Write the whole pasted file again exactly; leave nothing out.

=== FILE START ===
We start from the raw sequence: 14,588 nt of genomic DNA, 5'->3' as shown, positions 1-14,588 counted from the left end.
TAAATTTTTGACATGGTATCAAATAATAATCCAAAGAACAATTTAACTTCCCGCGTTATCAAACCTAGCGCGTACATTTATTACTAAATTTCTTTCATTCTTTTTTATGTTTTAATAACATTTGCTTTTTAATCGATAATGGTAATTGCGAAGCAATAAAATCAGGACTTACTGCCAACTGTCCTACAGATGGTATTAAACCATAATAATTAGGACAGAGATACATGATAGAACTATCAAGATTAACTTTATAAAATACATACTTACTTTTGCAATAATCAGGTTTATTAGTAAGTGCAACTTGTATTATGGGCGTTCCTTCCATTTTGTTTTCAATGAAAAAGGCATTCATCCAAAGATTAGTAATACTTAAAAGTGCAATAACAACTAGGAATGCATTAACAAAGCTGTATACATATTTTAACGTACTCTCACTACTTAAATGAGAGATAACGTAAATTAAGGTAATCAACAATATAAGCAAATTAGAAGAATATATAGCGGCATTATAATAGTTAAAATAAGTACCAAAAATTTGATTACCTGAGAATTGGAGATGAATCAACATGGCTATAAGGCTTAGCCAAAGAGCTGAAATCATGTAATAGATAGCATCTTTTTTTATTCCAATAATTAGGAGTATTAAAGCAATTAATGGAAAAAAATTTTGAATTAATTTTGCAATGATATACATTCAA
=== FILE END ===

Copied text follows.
We start from the raw sequence: 14,588 nt of genomic DNA, 5'->3' as shown, positions 1-14,588 counted from the left end.
TAAATTTTTGACATGGTATCAAATAATAATCCAAAGAACAATTTAACTTCCCGCGTTATCAAACCTAGCGCGTACATTTATTACTAAATTTCTTTCATTCTTTTTTATGTTTTAATAACATTTGCTTTTTAATCGATAATGGTAATTGCGAAGCAATAAAATCAGGACTTACTGCCAACTGTCCTACAGATGGTATTAAACCATAATAATTAGGACAGAGATACATGATAGAACTATCAAGATTAACTTTATAAAATACATACTTACTTTTGCAATAATCAGGTTTATTAGTAAGTGCAACTTGTATTATGGGCGTTCCTTCCATTTTGTTTTCAATGAAAAAGGCATTCATCCAAAGATTAGTAATACTTAAAAGTGCAATAACAACTAGGAATGCATTAACAAAGCTGTATACATATTTTAACGTACTCTCACTACTTAAATGAGAGATAACGTAAATTAAGGTAATCAACAATATAAGCAAATTAGAAGAATATATAGCGGCATTATAATAGTTAAAATAAGTACCAAAAATTTGATTACCTGAGAATTGGAGATGAATCAACATGGCTATAAGGCTTAGCCAAAGAGCTGAAATCATGTAATAGATAGCATCTTTTTTTATTCCAATAATTAGGAGTATTAAAGCAATTAATGGAAAAAAATTTTGAATTAATTTTGCAATGATATACATTCAA